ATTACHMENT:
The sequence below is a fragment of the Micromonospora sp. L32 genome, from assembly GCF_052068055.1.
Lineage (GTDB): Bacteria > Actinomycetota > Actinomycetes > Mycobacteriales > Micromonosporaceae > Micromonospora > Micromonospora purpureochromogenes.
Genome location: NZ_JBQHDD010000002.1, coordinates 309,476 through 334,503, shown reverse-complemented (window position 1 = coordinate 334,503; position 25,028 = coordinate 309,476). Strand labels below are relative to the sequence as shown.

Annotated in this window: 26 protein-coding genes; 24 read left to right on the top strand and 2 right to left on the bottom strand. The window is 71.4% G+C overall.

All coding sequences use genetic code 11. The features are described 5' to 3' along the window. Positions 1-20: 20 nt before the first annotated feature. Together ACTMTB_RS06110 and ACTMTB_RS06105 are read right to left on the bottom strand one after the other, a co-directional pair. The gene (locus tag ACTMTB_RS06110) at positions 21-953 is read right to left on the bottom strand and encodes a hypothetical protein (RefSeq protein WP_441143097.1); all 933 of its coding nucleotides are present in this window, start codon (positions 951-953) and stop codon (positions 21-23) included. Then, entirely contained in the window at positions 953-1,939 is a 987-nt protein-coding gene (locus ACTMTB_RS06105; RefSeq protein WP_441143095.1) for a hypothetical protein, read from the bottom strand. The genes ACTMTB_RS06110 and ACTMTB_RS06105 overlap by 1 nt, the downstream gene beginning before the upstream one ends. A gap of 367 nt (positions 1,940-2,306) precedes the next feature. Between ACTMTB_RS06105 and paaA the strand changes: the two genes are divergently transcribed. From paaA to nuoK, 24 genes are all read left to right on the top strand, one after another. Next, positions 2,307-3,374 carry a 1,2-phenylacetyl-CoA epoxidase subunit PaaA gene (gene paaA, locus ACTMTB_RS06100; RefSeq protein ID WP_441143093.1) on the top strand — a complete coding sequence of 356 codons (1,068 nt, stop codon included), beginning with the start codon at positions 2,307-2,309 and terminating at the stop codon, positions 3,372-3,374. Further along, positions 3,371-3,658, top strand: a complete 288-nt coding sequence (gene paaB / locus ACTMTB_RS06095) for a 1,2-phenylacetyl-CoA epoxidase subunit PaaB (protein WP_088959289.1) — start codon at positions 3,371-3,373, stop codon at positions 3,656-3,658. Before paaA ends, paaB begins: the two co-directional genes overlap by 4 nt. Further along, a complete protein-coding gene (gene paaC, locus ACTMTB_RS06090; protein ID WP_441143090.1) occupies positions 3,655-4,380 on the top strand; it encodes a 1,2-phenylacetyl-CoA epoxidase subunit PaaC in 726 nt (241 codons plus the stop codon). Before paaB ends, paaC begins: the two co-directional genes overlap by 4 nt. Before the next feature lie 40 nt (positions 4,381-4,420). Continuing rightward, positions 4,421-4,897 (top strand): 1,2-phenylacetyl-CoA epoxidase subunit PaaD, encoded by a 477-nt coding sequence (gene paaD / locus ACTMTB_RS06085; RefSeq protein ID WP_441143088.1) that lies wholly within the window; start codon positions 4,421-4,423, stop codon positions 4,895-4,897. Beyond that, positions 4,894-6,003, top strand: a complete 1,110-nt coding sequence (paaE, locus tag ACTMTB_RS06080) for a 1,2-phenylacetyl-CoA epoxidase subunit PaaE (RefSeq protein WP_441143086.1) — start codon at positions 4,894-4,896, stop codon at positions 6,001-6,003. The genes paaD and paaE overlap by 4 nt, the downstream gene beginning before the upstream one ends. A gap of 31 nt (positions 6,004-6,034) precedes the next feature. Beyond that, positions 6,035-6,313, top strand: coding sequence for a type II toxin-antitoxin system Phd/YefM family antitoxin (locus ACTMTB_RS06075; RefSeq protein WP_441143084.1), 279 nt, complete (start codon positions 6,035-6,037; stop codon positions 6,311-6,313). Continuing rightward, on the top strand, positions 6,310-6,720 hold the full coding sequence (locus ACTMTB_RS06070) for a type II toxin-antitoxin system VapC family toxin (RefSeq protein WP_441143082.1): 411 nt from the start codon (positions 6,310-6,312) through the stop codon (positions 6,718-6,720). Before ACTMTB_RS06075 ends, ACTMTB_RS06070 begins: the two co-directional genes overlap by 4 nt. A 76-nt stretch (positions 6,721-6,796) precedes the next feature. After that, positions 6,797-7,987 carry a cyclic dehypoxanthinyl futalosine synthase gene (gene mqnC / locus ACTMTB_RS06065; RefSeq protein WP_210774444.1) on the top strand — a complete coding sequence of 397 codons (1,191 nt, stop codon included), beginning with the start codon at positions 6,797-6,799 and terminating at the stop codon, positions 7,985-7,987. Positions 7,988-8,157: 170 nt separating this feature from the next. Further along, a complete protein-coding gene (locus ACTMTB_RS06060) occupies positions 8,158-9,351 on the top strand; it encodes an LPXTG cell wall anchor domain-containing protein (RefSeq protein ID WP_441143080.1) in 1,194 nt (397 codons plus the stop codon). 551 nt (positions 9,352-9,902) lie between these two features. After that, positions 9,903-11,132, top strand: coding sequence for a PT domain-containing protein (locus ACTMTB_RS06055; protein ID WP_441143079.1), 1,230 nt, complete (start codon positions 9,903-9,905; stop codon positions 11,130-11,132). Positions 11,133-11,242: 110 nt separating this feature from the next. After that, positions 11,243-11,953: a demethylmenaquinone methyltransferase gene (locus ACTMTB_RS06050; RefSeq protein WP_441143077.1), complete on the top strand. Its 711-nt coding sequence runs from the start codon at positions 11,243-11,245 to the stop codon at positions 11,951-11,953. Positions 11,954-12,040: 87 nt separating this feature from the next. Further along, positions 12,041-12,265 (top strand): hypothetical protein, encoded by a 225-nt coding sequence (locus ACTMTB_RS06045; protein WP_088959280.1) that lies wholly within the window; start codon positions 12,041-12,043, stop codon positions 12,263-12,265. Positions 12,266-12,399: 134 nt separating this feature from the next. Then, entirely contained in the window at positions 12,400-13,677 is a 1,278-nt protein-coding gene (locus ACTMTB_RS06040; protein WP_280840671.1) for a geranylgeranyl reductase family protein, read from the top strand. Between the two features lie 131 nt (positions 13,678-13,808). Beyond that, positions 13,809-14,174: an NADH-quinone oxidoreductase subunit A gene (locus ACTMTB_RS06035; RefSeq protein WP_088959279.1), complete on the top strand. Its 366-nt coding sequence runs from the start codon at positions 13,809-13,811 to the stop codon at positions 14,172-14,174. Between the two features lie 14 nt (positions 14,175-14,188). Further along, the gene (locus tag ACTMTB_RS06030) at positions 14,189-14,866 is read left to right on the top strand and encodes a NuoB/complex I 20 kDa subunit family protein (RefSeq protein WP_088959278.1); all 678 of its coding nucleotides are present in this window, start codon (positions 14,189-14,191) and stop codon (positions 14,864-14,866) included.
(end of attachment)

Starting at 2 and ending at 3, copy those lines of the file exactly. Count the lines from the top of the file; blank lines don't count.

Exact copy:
Lineage (GTDB): Bacteria > Actinomycetota > Actinomycetes > Mycobacteriales > Micromonosporaceae > Micromonospora > Micromonospora purpureochromogenes.
Genome location: NZ_JBQHDD010000002.1, coordinates 309,476 through 334,503, shown reverse-complemented (window position 1 = coordinate 334,503; position 25,028 = coordinate 309,476). Strand labels below are relative to the sequence as shown.